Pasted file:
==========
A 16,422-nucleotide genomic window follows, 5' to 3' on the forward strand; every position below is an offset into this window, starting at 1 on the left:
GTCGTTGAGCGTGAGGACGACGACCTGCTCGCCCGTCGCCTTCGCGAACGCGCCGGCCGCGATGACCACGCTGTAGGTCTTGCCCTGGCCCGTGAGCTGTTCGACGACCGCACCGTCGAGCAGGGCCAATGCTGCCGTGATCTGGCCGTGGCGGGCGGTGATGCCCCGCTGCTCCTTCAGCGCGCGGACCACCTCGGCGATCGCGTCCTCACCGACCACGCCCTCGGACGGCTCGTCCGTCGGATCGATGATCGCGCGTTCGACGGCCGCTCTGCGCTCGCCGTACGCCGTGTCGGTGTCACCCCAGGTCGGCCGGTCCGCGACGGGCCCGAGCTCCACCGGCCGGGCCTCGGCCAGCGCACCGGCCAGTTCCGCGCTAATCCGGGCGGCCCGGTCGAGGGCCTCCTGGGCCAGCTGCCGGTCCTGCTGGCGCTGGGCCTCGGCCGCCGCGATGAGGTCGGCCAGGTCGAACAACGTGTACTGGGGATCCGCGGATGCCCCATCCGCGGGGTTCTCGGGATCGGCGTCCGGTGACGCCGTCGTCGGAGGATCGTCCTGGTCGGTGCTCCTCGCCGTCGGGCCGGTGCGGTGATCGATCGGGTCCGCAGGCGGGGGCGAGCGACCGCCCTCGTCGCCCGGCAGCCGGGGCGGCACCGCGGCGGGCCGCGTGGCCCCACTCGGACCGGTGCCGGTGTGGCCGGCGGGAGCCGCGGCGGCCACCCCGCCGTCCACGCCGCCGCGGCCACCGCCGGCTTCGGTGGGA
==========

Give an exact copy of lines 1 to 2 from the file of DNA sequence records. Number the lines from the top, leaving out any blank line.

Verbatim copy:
A 16,422-nucleotide genomic window follows, 5' to 3' on the forward strand; every position below is an offset into this window, starting at 1 on the left:
GTCGTTGAGCGTGAGGACGACGACCTGCTCGCCCGTCGCCTTCGCGAACGCGCCGGCCGCGATGACCACGCTGTAGGTCTTGCCCTGGCCCGTGAGCTGTTCGACGACCGCACCGTCGAGCAGGGCCAATGCTGCCGTGATCTGGCCGTGGCGGGCGGTGATGCCCCGCTGCTCCTTCAGCGCGCGGACCACCTCGGCGATCGCGTCCTCACCGACCACGCCCTCGGACGGCTCGTCCGTCGGATCGATGATCGCGCGTTCGACGGCCGCTCTGCGCTCGCCGTACGCCGTGTCGGTGTCACCCCAGGTCGGCCGGTCCGCGACGGGCCCGAGCTCCACCGGCCGGGCCTCGGCCAGCGCACCGGCCAGTTCCGCGCTAATCCGGGCGGCCCGGTCGAGGGCCTCCTGGGCCAGCTGCCGGTCCTGCTGGCGCTGGGCCTCGGCCGCCGCGATGAGGTCGGCCAGGTCGAACAACGTGTACTGGGGATCCGCGGATGCCCCATCCGCGGGGTTCTCGGGATCGGCGTCCGGTGACGCCGTCGTCGGAGGATCGTCCTGGTCGGTGCTCCTCGCCGTCGGGCCGGTGCGGTGATCGATCGGGTCCGCAGGCGGGGGCGAGCGACCGCCCTCGTCGCCCGGCAGCCGGGGCGGCACCGCGGCGGGCCGCGTGGCCCCACTCGGACCGGTGCCGGTGTGGCCGGCGGGAGCCGCGGCGGCCACCCCGCCGTCCACGCCGCCGCGGCCACCGCCGGCTTCGGTGGGA